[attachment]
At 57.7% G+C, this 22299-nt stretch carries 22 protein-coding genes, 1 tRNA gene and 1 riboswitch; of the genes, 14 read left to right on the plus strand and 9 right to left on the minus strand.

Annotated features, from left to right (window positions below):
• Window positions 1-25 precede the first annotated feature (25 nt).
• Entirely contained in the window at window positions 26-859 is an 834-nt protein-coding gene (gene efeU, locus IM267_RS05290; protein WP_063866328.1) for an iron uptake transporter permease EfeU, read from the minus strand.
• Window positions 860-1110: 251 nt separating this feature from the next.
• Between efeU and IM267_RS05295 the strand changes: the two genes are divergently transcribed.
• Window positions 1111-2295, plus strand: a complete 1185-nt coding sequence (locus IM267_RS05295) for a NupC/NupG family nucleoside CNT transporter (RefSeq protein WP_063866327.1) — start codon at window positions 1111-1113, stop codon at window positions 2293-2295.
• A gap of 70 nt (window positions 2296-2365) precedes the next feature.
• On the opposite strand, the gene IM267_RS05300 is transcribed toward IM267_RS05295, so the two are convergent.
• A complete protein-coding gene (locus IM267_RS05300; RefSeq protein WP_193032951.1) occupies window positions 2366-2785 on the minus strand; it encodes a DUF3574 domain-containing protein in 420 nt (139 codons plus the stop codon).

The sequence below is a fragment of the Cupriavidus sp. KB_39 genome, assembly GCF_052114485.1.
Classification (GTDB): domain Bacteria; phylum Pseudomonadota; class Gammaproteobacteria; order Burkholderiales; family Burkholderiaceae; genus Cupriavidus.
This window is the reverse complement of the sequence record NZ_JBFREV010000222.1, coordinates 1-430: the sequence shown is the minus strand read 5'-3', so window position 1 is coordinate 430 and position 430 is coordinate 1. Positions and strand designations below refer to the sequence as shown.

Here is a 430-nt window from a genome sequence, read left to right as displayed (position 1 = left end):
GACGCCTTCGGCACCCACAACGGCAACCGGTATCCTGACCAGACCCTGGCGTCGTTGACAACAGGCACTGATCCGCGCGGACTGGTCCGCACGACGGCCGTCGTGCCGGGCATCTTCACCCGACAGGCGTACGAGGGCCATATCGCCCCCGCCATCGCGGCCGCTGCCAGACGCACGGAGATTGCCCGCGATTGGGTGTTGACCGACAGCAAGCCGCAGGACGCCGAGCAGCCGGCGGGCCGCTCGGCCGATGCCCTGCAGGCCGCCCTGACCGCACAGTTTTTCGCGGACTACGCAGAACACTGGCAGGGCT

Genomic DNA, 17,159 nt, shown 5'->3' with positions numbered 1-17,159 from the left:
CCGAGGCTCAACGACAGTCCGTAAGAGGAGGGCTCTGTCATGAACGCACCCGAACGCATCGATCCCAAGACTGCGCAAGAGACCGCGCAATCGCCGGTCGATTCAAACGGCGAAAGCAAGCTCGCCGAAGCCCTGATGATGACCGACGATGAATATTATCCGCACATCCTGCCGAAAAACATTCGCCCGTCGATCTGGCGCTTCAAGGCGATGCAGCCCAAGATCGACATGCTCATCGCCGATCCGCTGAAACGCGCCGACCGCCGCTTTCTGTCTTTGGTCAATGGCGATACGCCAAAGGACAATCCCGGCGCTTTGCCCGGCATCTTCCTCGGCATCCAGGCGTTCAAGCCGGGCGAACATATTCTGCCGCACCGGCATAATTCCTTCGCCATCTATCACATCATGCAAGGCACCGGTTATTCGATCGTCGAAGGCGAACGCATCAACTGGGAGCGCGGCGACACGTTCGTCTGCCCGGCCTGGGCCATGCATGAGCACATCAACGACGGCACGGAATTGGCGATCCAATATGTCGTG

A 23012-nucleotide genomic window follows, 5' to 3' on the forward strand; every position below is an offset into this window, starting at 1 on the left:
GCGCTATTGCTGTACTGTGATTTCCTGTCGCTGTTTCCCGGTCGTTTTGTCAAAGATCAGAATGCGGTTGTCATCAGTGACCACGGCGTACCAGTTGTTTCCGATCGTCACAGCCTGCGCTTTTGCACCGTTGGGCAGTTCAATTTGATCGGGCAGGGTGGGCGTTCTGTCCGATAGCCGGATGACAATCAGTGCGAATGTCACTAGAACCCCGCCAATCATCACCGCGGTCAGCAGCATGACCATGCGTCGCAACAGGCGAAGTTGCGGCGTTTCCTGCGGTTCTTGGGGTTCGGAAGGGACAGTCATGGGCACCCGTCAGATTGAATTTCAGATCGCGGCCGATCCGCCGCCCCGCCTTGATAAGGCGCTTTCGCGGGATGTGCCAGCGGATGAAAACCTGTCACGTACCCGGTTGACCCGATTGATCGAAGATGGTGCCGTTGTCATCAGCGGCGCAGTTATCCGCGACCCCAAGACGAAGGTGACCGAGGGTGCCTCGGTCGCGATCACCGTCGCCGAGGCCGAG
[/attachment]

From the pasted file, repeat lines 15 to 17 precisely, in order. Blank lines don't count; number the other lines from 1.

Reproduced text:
GACGCCTTCGGCACCCACAACGGCAACCGGTATCCTGACCAGACCCTGGCGTCGTTGACAACAGGCACTGATCCGCGCGGACTGGTCCGCACGACGGCCGTCGTGCCGGGCATCTTCACCCGACAGGCGTACGAGGGCCATATCGCCCCCGCCATCGCGGCCGCTGCCAGACGCACGGAGATTGCCCGCGATTGGGTGTTGACCGACAGCAAGCCGCAGGACGCCGAGCAGCCGGCGGGCCGCTCGGCCGATGCCCTGCAGGCCGCCCTGACCGCACAGTTTTTCGCGGACTACGCAGAACACTGGCAGGGCT

Genomic DNA, 17,159 nt, shown 5'->3' with positions numbered 1-17,159 from the left:
CCGAGGCTCAACGACAGTCCGTAAGAGGAGGGCTCTGTCATGAACGCACCCGAACGCATCGATCCCAAGACTGCGCAAGAGACCGCGCAATCGCCGGTCGATTCAAACGGCGAAAGCAAGCTCGCCGAAGCCCTGATGATGACCGACGATGAATATTATCCGCACATCCTGCCGAAAAACATTCGCCCGTCGATCTGGCGCTTCAAGGCGATGCAGCCCAAGATCGACATGCTCATCGCCGATCCGCTGAAACGCGCCGACCGCCGCTTTCTGTCTTTGGTCAATGGCGATACGCCAAAGGACAATCCCGGCGCTTTGCCCGGCATCTTCCTCGGCATCCAGGCGTTCAAGCCGGGCGAACATATTCTGCCGCACCGGCATAATTCCTTCGCCATCTATCACATCATGCAAGGCACCGGTTATTCGATCGTCGAAGGCGAACGCATCAACTGGGAGCGCGGCGACACGTTCGTCTGCCCGGCCTGGGCCATGCATGAGCACATCAACGACGGCACGGAATTGGCGATCCAATATGTCGTG